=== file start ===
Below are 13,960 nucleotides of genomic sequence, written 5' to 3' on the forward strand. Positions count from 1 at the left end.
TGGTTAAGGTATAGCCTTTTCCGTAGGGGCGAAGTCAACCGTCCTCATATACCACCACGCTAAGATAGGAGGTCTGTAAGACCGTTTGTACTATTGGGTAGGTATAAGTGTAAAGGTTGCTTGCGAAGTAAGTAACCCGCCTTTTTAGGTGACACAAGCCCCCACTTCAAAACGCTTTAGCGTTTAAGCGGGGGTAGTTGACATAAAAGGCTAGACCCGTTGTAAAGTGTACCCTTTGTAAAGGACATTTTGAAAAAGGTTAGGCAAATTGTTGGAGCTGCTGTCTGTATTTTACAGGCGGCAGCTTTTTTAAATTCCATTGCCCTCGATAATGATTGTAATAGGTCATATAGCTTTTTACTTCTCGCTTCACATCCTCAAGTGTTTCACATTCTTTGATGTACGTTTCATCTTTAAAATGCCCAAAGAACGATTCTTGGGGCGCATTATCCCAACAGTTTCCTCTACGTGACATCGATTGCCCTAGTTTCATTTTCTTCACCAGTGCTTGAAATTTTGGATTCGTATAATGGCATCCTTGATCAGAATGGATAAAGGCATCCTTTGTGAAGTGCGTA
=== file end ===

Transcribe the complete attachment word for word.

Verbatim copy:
Below are 13,960 nucleotides of genomic sequence, written 5' to 3' on the forward strand. Positions count from 1 at the left end.
TGGTTAAGGTATAGCCTTTTCCGTAGGGGCGAAGTCAACCGTCCTCATATACCACCACGCTAAGATAGGAGGTCTGTAAGACCGTTTGTACTATTGGGTAGGTATAAGTGTAAAGGTTGCTTGCGAAGTAAGTAACCCGCCTTTTTAGGTGACACAAGCCCCCACTTCAAAACGCTTTAGCGTTTAAGCGGGGGTAGTTGACATAAAAGGCTAGACCCGTTGTAAAGTGTACCCTTTGTAAAGGACATTTTGAAAAAGGTTAGGCAAATTGTTGGAGCTGCTGTCTGTATTTTACAGGCGGCAGCTTTTTTAAATTCCATTGCCCTCGATAATGATTGTAATAGGTCATATAGCTTTTTACTTCTCGCTTCACATCCTCAAGTGTTTCACATTCTTTGATGTACGTTTCATCTTTAAAATGCCCAAAGAACGATTCTTGGGGCGCATTATCCCAACAGTTTCCTCTACGTGACATCGATTGCCCTAGTTTCATTTTCTTCACCAGTGCTTGAAATTTTGGATTCGTATAATGGCATCCTTGATCAGAATGGATAAAGGCATCCTTTGTGAAGTGCGTA